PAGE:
Documents and testimony from the ongoing Epic v. Google trial revealed that Google offered special treatment to Netflix too, though the streaming giant didn’t go for it.
Earlier this week, the trial revealed that Google and Spotify had a special deal through the search giant’s relatively new ‘User Choice Billing‘ system, which allows app developers to use their own payment system rather than Google’s while still giving Big G a cut of the money. Google fought — and succeeded — in keeping the numbers in that deal from being publicly revealed, per The Verge.
As for the deal with Netflix, we learned that Google offered the streamer a discounted rate of 10 percent of in-app payment revenue in 2017, down from the regular 15 percent rate it charged.
Netflix’s vice president of business development, Paul Perryman, shared details of the deal in a 2022 video deposition that was aired in the courtroom, according to The Verge. Perryman said that when Netflix could offer its own method of payment, it paid closer to three percent, but Google cut that off. However, Perryman said that before Google killed alternative payment mechanisms, it offered Netflix the special 10 percent deal to move to Google Play Billing (GPB) voluntarily in hopes Netflix wouldn’t take all the revenue away.
Specifically, the deal was to bring “revshare to 10% on the condition that Netflix have a full commitment to GPB globally.” A document shown in the courtroom noted that the deal was only offered to Netflix at that point.
Netflix didn’t take the deal and instead directed people who downloaded the app to subscribe and pay in a mobile browser instead, effectively dodging GPB entirely. Other internal documents shown in court revealed that Netflix forecasted it might lose money at 10 percent revshare compared to browser-based sign-ups. Interestingly, we learned during the Epic v. Apple trial that Netflix did take a deal from the iPhone maker.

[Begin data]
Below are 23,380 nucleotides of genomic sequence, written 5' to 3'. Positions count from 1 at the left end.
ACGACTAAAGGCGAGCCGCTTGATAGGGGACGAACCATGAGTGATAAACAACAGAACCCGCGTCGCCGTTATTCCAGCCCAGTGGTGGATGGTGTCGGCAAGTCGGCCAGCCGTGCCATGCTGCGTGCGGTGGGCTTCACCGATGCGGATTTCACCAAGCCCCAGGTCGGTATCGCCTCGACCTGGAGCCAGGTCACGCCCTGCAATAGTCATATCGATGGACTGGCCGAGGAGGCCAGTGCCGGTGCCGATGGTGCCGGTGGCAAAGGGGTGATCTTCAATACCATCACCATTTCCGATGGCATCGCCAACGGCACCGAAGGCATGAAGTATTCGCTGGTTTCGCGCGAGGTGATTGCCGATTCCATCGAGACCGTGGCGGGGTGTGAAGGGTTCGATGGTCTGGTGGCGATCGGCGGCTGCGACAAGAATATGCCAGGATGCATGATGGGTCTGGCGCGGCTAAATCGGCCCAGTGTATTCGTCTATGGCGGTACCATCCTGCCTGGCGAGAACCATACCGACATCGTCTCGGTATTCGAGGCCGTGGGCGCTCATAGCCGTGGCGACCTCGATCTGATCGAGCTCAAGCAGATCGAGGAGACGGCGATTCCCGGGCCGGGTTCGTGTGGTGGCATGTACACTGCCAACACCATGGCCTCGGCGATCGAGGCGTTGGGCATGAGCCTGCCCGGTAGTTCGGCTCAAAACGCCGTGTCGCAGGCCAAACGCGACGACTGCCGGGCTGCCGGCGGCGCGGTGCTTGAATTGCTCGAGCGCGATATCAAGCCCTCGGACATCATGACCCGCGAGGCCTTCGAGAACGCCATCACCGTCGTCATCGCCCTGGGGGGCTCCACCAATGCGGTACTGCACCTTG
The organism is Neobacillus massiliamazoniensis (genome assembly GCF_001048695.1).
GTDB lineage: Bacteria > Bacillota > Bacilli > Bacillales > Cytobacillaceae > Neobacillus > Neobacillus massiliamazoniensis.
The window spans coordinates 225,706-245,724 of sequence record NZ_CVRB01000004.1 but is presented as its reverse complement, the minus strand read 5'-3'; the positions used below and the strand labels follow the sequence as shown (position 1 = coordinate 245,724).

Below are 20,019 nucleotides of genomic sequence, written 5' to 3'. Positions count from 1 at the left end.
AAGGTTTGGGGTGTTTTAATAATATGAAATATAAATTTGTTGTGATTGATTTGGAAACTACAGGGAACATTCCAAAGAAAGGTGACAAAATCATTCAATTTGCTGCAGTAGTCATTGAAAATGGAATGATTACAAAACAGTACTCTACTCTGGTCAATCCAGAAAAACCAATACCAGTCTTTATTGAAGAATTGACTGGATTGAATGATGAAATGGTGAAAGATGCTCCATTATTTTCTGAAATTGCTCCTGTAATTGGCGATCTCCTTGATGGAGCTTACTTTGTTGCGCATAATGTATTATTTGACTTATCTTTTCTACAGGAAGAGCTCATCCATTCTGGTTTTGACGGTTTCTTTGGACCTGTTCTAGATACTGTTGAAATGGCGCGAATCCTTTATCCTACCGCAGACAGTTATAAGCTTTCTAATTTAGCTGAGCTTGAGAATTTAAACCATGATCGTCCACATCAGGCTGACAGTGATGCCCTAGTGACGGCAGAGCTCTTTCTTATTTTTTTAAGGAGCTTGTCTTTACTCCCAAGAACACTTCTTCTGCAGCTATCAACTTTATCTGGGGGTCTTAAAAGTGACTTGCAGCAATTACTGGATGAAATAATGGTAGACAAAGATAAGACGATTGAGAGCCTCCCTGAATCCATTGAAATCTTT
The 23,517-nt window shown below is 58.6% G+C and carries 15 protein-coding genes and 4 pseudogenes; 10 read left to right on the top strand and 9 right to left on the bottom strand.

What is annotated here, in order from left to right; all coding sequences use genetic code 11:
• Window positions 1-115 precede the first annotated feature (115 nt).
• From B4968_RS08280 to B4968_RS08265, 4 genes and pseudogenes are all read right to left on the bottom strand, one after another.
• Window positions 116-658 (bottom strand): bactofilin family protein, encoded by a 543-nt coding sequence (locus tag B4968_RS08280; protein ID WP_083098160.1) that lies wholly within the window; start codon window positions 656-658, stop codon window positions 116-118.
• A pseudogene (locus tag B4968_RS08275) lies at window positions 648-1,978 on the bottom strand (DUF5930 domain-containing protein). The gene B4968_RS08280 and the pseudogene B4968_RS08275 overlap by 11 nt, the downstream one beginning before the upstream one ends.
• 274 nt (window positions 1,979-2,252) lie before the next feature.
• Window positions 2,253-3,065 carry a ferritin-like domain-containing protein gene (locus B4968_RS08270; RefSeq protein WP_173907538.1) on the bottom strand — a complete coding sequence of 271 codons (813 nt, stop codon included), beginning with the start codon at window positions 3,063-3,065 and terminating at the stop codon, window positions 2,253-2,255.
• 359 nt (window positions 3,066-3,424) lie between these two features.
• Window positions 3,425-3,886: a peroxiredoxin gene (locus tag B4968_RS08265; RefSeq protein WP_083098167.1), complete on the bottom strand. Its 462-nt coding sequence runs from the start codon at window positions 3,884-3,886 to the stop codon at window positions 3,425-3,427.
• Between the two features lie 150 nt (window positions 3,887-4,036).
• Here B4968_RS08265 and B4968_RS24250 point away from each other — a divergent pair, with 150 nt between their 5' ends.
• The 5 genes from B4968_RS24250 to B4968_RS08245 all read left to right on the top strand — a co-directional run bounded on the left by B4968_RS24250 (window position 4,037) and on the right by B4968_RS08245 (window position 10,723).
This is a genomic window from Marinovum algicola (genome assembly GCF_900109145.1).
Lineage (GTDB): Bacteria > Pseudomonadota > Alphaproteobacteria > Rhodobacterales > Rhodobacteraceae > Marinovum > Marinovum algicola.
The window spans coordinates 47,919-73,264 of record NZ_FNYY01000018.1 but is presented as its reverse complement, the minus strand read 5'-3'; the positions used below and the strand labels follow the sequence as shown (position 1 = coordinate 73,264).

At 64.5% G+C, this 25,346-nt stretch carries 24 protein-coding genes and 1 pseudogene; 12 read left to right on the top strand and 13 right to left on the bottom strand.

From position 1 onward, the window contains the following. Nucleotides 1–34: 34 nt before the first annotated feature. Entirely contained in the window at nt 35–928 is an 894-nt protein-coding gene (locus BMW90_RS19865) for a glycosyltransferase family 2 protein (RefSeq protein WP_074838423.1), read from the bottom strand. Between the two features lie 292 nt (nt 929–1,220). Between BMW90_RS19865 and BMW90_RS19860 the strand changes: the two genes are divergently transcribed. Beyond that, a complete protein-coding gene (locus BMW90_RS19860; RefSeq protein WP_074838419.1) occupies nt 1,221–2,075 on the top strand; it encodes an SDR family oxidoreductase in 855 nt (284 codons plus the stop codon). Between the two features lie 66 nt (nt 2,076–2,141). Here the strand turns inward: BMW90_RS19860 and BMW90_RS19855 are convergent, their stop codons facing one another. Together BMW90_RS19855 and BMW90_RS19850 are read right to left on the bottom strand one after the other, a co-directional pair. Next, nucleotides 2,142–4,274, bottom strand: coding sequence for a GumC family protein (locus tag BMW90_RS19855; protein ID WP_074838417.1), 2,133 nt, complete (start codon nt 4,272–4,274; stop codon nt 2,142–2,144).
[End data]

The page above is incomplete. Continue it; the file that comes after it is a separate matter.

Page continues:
Instead of contesting the details, Google’s attorney pointed out that Netflix is available practically everywhere, essentially saying (without actually saying) that Netflix can afford to bypass GPB and rely on browser sign-ups.
It’s worth noting that Google offers different rates to different apps, with a spokesperson telling The Verge that the company considered the economics of different industries when setting rates. For example, the company’s Play Media Experience Program offers rates as low as 10 percent to apps that offer video, audio, or books.
But while Google acts like it’s “no secret” that it offers different fees, the company has refused to talk about which companies get special deals and has fought to protect the terms of deals the public knows about, like one with Spotify.
Source: The Verge